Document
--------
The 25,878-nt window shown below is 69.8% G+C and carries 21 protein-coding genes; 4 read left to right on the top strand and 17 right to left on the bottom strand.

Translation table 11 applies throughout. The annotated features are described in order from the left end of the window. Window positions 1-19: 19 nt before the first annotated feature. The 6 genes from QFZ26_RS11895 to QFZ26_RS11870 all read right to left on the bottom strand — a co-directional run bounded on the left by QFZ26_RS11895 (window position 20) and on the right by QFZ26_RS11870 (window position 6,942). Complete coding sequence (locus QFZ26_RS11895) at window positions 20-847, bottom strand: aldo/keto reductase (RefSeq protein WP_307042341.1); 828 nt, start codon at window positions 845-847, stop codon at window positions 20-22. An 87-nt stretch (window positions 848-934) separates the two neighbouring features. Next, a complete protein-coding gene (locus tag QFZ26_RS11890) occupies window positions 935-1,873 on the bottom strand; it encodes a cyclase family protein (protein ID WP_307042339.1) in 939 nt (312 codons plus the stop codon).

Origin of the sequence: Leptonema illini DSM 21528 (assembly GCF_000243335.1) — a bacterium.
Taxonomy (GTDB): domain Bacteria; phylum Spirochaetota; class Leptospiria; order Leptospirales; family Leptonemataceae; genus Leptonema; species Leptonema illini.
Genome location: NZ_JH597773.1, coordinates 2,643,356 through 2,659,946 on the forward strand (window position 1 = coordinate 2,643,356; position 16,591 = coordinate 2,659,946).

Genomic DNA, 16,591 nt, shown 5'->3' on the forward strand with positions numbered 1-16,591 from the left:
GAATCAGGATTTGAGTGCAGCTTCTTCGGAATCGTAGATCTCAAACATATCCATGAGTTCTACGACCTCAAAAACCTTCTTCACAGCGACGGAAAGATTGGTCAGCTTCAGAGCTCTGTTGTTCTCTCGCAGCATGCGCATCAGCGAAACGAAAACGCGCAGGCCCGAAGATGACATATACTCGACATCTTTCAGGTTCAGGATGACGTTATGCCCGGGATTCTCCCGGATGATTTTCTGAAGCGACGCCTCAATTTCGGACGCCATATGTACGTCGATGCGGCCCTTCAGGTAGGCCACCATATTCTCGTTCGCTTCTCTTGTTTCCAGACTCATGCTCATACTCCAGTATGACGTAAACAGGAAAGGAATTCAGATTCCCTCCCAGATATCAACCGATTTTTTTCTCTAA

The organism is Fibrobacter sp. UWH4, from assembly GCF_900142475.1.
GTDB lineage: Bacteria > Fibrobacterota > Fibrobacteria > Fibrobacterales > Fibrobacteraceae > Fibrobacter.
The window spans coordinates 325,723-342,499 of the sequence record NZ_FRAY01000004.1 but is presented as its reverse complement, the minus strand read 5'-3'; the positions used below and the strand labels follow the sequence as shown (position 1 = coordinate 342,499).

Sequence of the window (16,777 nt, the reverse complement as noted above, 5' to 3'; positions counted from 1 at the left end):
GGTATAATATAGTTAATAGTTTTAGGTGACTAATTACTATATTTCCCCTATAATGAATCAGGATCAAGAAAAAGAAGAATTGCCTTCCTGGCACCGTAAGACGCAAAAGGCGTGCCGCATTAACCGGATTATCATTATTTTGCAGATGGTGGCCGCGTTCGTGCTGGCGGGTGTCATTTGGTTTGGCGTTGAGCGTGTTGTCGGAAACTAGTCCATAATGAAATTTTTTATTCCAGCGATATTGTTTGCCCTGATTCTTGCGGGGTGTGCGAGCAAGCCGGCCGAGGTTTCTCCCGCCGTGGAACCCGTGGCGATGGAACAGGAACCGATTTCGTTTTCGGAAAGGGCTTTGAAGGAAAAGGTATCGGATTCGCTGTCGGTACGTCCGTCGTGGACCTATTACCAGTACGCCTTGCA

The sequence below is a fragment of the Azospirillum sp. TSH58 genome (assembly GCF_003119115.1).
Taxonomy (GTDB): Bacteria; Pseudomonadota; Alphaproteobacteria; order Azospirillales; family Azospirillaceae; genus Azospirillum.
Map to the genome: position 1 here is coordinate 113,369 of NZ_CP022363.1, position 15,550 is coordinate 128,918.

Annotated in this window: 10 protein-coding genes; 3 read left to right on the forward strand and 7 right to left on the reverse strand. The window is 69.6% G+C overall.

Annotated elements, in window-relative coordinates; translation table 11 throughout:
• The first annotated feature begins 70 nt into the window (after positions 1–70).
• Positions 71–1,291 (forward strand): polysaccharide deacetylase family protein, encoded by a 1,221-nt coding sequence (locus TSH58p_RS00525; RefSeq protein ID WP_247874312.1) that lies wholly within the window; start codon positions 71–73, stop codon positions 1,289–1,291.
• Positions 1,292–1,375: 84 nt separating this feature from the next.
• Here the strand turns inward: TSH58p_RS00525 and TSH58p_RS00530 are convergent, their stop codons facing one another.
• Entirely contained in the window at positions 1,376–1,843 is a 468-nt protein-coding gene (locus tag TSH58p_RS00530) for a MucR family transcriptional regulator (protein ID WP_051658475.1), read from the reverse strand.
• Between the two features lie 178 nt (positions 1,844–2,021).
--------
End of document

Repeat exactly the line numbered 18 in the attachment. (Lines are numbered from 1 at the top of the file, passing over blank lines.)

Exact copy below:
• The first annotated feature begins 70 nt into the window (after positions 1–70).